A subject that comes up with increasing frequency lately.When you are my age, and you come to see the bits of your childhood chipping away, you begin to feel a lot like a peeling garage that has broken windows, a leaky roof, and that one spot in the corner that you can see clear through. Dick Clark is one of those that really took a lot of shingles off the roof. Laurie told me last night about the death of Men At Work sax and flute man Greg Ham, who "was never the same" after a court found against him when the owners of the copyright to the kids' song Kookaburra said he lifted the flute riff on Down Under from it. (If he'd have rapped on the song as well, they could have called it "sampling" and it would have been okay.) Today I saw two more. Recently I did a "where are they now" on Time Machine featuring Levon Helm and the Band. Levon, the singer on the classic song The Weight, died today. And so did someone else.
Jonathan Frid died last Friday- Friday the 13th, big surprise. "I respected Dark Shadows from my first day of rehearsal to the point of awe," he wrote in 1988. "I was serious about Barnabas, one of the most complex characters I've ever played." The "roars of laughter" he heard from latter-day audiences at his earnest, genuine attempts to find the heart and soul of the melancholy vampire were hurtful. "For me," Frid wrote, "it was never intended to be camp." Dark Shadows, he felt, had become part of American folklore. To treat it with anything less than full respect would be a disservice, he felt, to the show and its fans.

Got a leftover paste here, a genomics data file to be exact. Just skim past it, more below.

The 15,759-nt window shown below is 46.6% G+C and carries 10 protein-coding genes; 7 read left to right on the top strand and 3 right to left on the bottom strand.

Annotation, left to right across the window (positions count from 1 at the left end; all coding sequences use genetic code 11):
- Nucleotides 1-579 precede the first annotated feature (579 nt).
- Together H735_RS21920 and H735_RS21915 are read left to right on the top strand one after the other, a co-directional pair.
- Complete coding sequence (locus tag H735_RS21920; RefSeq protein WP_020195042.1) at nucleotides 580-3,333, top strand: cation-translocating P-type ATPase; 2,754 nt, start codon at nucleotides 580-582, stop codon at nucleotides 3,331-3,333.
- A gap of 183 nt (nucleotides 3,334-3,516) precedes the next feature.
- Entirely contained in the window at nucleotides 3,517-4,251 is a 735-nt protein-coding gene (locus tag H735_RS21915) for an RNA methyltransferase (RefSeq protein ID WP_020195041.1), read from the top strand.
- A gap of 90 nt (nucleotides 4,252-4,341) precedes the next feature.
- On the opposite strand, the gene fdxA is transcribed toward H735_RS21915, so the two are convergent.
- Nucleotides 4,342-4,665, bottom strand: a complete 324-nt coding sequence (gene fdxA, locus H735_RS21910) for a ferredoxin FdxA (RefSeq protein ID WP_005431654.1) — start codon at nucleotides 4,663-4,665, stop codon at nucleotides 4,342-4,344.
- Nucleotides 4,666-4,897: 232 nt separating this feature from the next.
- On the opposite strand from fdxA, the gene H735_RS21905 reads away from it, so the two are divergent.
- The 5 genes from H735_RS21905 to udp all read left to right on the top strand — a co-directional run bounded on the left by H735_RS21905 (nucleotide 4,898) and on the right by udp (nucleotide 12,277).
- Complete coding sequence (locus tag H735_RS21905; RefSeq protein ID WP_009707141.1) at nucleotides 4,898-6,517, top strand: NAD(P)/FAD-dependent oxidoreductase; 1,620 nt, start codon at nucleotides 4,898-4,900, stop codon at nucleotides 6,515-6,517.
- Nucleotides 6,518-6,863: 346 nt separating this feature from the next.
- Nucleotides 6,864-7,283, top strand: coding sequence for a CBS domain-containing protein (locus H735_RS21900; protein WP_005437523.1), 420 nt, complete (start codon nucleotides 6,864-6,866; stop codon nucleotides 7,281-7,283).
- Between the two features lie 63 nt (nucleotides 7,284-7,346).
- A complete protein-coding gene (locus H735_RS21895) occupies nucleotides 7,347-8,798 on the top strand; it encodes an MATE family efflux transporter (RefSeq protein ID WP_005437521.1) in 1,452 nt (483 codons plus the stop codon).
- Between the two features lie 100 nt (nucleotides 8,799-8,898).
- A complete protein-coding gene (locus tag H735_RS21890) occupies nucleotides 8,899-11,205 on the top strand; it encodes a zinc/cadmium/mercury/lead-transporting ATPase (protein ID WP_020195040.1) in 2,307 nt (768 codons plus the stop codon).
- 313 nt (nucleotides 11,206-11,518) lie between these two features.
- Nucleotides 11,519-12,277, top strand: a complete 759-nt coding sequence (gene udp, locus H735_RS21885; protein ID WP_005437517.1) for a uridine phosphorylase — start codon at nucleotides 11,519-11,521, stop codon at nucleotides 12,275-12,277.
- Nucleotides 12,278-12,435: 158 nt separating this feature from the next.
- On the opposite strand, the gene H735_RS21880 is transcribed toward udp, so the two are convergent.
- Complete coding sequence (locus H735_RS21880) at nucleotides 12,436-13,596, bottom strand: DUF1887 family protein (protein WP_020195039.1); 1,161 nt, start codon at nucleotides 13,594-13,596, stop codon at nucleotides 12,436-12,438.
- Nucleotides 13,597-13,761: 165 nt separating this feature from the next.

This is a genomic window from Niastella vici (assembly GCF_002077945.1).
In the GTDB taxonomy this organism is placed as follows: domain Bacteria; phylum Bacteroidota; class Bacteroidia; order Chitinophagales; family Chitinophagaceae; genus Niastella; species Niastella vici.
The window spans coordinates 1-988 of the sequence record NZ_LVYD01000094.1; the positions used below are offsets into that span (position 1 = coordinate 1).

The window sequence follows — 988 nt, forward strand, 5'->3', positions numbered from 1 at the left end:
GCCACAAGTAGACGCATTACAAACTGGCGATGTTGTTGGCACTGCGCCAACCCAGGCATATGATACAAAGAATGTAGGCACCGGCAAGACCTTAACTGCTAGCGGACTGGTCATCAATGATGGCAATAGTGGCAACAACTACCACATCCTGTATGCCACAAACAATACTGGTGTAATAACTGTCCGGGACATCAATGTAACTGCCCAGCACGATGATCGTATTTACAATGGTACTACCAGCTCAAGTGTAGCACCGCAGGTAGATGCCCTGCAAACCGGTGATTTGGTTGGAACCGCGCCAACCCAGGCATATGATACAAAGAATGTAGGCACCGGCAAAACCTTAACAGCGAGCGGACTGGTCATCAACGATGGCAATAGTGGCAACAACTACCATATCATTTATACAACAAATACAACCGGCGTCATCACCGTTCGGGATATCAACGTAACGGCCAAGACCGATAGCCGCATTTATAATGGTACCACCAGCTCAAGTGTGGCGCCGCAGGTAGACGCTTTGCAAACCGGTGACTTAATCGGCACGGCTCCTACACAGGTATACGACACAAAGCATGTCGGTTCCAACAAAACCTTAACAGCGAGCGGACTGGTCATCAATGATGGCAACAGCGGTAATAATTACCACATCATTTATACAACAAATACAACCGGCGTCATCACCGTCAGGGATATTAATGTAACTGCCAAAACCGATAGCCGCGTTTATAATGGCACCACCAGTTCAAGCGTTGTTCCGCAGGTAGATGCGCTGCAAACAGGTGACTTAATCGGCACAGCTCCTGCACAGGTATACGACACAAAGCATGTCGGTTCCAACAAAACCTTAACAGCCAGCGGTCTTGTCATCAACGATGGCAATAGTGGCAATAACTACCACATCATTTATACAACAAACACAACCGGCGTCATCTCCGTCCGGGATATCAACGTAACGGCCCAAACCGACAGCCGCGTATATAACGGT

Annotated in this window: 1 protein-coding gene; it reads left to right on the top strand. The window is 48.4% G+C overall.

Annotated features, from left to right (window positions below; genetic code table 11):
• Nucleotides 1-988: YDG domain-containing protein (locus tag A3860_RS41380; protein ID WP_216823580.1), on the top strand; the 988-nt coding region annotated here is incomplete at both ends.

I agree. Knowing that Tim Burton and Johnny Depp are about to ruin it, just like the later prime time remake did, galls me. Knowing that I have lost "my friend in the vampire business" disheartens me. And to know that Jonathan is now with Jim Arness and Fess Parker frightens the hell out of me.
I talked about this way back on my Valley Of The Dolls post. The circle closes tighter again. Everything I knew is writing "Finis" at the top of the page and closing the book.
I never wanted to be old enough to watch all my heroes die.